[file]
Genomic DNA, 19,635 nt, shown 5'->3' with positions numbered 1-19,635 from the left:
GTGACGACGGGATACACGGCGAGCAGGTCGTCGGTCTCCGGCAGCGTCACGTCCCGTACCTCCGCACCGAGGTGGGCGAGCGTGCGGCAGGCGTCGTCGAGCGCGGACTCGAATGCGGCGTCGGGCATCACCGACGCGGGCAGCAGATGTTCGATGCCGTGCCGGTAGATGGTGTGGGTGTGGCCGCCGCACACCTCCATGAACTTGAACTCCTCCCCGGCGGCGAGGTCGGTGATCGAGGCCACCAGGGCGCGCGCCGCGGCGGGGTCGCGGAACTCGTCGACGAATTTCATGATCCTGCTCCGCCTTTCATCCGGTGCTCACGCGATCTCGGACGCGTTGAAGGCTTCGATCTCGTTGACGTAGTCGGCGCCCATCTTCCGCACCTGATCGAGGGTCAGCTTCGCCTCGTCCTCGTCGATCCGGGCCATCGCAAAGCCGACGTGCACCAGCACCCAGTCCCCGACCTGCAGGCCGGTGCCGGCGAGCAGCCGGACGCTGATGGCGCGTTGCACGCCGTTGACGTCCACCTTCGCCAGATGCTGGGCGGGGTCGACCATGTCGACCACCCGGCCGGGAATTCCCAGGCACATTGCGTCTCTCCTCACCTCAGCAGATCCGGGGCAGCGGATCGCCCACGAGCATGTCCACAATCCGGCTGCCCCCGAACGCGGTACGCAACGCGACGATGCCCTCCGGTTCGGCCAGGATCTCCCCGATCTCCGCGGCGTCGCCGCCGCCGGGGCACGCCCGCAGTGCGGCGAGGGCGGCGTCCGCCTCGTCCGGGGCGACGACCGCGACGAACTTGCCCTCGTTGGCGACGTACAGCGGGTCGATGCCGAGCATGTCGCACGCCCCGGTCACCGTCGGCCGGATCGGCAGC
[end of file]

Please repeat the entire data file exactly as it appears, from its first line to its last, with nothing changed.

Genomic DNA, 19,635 nt, shown 5'->3' with positions numbered 1-19,635 from the left:
GTGACGACGGGATACACGGCGAGCAGGTCGTCGGTCTCCGGCAGCGTCACGTCCCGTACCTCCGCACCGAGGTGGGCGAGCGTGCGGCAGGCGTCGTCGAGCGCGGACTCGAATGCGGCGTCGGGCATCACCGACGCGGGCAGCAGATGTTCGATGCCGTGCCGGTAGATGGTGTGGGTGTGGCCGCCGCACACCTCCATGAACTTGAACTCCTCCCCGGCGGCGAGGTCGGTGATCGAGGCCACCAGGGCGCGCGCCGCGGCGGGGTCGCGGAACTCGTCGACGAATTTCATGATCCTGCTCCGCCTTTCATCCGGTGCTCACGCGATCTCGGACGCGTTGAAGGCTTCGATCTCGTTGACGTAGTCGGCGCCCATCTTCCGCACCTGATCGAGGGTCAGCTTCGCCTCGTCCTCGTCGATCCGGGCCATCGCAAAGCCGACGTGCACCAGCACCCAGTCCCCGACCTGCAGGCCGGTGCCGGCGAGCAGCCGGACGCTGATGGCGCGTTGCACGCCGTTGACGTCCACCTTCGCCAGATGCTGGGCGGGGTCGACCATGTCGACCACCCGGCCGGGAATTCCCAGGCACATTGCGTCTCTCCTCACCTCAGCAGATCCGGGGCAGCGGATCGCCCACGAGCATGTCCACAATCCGGCTGCCCCCGAACGCGGTACGCAACGCGACGATGCCCTCCGGTTCGGCCAGGATCTCCCCGATCTCCGCGGCGTCGCCGCCGCCGGGGCACGCCCGCAGTGCGGCGAGGGCGGCGTCCGCCTCGTCCGGGGCGACGACCGCGACGAACTTGCCCTCGTTGGCGACGTACAGCGGGTCGATGCCGAGCATGTCGCACGCCCCGGTCACCGTCGGCCGGATCGGCAGC